Patriarch of Jerusalem and Greek ecclesiastical writer, b. about 560 at Damascus of noble parentage; d. probably March 11, 638, at Jerusalem. In company with John Moschus he traveled extensively through the East and also went to Rome. He probably became a monk in Egypt about 580 and later removed to Palestine. From the year 633 until his death he was the principal opponent of Monothelitism. Conspicuous for his learning and piety he became in 634 Patriarch of Jerusalem, and sorrowfully witnessed during his reign the conquest of Palestine by the Arabs and their capture of Jerusalem. He must very probably be identified with the Sophronius known as the rhetorician (Greek: sophists), and was the author of biographies, homilies, and hymns. Among the first named are: his Life of John the Almoner, written in collaboration with J. Moschus and only partly preserved in Symeon Metaphrastes; the lives of Sts. Cyrus and John; and probably a Life of St. Mary of Egypt. Ten homilies which have been preserved deal chiefly with ecclesiastical festivals, and are remarkable for their dogmatic contents and oratorical style. Numerous anacreontic odes entitle him to a place among Greek ecclesiastical poets. A large work in which he collected 600 testimonies of the Fathers in favor of the two wills of Christ has perished.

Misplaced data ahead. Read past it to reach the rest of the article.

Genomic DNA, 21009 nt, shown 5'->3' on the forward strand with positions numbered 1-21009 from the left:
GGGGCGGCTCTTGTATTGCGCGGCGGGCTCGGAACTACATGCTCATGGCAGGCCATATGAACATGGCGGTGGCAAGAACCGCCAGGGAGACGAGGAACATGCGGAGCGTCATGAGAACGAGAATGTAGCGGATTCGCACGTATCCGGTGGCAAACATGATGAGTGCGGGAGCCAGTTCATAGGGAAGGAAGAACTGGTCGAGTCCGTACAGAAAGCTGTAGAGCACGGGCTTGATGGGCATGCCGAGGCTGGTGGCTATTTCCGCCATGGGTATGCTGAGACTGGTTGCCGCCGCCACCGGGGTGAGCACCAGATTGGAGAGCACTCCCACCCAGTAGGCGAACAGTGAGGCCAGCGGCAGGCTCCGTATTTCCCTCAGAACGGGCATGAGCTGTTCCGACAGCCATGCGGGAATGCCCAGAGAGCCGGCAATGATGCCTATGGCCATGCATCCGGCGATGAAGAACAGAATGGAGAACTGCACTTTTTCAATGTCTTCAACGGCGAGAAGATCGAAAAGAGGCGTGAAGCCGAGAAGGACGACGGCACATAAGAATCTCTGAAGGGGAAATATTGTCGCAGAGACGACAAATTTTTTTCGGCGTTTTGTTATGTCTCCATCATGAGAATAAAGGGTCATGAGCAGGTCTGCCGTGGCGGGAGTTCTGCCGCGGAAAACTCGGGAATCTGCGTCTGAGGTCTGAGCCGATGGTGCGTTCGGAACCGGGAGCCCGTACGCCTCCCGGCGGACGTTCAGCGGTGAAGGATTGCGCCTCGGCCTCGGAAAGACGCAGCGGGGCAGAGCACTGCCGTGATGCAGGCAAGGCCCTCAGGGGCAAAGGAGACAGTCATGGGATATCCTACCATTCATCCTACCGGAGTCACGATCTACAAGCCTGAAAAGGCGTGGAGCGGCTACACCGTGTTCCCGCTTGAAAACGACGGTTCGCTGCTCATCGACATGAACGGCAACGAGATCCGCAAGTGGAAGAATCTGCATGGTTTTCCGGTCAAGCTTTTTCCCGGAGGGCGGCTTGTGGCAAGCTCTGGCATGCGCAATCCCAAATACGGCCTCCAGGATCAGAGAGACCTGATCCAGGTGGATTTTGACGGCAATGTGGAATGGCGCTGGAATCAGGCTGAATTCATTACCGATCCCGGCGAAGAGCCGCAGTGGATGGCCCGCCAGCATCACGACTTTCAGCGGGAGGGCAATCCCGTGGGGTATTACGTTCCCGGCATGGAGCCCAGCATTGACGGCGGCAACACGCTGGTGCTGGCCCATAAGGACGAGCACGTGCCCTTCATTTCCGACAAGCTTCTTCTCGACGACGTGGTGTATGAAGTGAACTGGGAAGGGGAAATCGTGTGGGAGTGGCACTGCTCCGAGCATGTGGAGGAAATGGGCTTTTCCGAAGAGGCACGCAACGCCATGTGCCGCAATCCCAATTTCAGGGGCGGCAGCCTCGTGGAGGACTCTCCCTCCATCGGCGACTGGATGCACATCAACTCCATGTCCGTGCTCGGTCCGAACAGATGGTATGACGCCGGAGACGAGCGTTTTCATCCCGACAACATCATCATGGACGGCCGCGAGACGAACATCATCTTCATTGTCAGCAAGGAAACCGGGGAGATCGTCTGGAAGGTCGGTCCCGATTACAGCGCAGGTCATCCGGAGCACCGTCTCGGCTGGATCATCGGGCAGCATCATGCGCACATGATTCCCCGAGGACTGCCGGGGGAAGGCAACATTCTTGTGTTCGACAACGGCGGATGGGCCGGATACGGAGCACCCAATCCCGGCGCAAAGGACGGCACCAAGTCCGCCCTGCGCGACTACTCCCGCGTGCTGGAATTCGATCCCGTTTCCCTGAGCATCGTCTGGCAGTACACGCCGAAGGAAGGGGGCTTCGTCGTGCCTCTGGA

N. A. WEBER (Catholic Encyclopedia)